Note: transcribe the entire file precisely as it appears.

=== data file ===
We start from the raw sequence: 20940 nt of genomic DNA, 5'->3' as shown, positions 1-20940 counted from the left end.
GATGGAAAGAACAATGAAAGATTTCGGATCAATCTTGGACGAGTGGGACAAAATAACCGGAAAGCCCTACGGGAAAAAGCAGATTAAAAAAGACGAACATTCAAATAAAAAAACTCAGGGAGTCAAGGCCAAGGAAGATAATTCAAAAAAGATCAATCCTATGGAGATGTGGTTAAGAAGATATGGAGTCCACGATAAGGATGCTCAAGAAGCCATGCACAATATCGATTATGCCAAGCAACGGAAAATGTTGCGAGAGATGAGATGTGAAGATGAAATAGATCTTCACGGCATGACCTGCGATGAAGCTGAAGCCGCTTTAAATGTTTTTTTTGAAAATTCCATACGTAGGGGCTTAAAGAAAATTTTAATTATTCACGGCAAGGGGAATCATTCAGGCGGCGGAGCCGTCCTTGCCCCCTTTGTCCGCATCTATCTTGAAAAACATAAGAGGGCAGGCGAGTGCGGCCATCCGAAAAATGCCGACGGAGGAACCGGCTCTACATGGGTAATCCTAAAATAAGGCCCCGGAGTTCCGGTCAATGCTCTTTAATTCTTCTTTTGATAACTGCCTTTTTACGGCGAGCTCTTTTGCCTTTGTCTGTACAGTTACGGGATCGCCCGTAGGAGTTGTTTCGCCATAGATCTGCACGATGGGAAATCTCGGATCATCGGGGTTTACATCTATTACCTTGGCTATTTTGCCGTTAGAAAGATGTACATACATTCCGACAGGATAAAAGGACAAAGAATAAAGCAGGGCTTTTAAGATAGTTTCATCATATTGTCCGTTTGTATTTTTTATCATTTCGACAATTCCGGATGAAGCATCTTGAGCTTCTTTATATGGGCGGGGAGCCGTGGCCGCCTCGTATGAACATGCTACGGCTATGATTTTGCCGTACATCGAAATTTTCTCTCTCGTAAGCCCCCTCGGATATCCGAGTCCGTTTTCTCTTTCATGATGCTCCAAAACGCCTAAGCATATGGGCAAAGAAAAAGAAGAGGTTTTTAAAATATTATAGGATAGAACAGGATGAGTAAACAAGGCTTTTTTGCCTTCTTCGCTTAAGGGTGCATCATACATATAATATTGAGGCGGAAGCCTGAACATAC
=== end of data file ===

We start from the raw sequence: 20940 nt of genomic DNA, 5'->3' as shown, positions 1-20940 counted from the left end.
GATGGAAAGAACAATGAAAGATTTCGGATCAATCTTGGACGAGTGGGACAAAATAACCGGAAAGCCCTACGGGAAAAAGCAGATTAAAAAAGACGAACATTCAAATAAAAAAACTCAGGGAGTCAAGGCCAAGGAAGATAATTCAAAAAAGATCAATCCTATGGAGATGTGGTTAAGAAGATATGGAGTCCACGATAAGGATGCTCAAGAAGCCATGCACAATATCGATTATGCCAAGCAACGGAAAATGTTGCGAGAGATGAGATGTGAAGATGAAATAGATCTTCACGGCATGACCTGCGATGAAGCTGAAGCCGCTTTAAATGTTTTTTTTGAAAATTCCATACGTAGGGGCTTAAAGAAAATTTTAATTATTCACGGCAAGGGGAATCATTCAGGCGGCGGAGCCGTCCTTGCCCCCTTTGTCCGCATCTATCTTGAAAAACATAAGAGGGCAGGCGAGTGCGGCCATCCGAAAAATGCCGACGGAGGAACCGGCTCTACATGGGTAATCCTAAAATAAGGCCCCGGAGTTCCGGTCAATGCTCTTTAATTCTTCTTTTGATAACTGCCTTTTTACGGCGAGCTCTTTTGCCTTTGTCTGTACAGTTACGGGATCGCCCGTAGGAGTTGTTTCGCCATAGATCTGCACGATGGGAAATCTCGGATCATCGGGGTTTACATCTATTACCTTGGCTATTTTGCCGTTAGAAAGATGTACATACATTCCGACAGGATAAAAGGACAAAGAATAAAGCAGGGCTTTTAAGATAGTTTCATCATATTGTCCGTTTGTATTTTTTATCATTTCGACAATTCCGGATGAAGCATCTTGAGCTTCTTTATATGGGCGGGGAGCCGTGGCCGCCTCGTATGAACATGCTACGGCTATGATTTTGCCGTACATCGAAATTTTCTCTCTCGTAAGCCCCCTCGGATATCCGAGTCCGTTTTCTCTTTCATGATGCTCCAAAACGCCTAAGCATATGGGCAAAGAAAAAGAAGAGGTTTTTAAAATATTATAGGATAGAACAGGATGAGTAAACAAGGCTTTTTTGCCTTCTTCGCTTAAGGGTGCATCATACATATAATATTGAGGCGGAAGCCTGAACATAC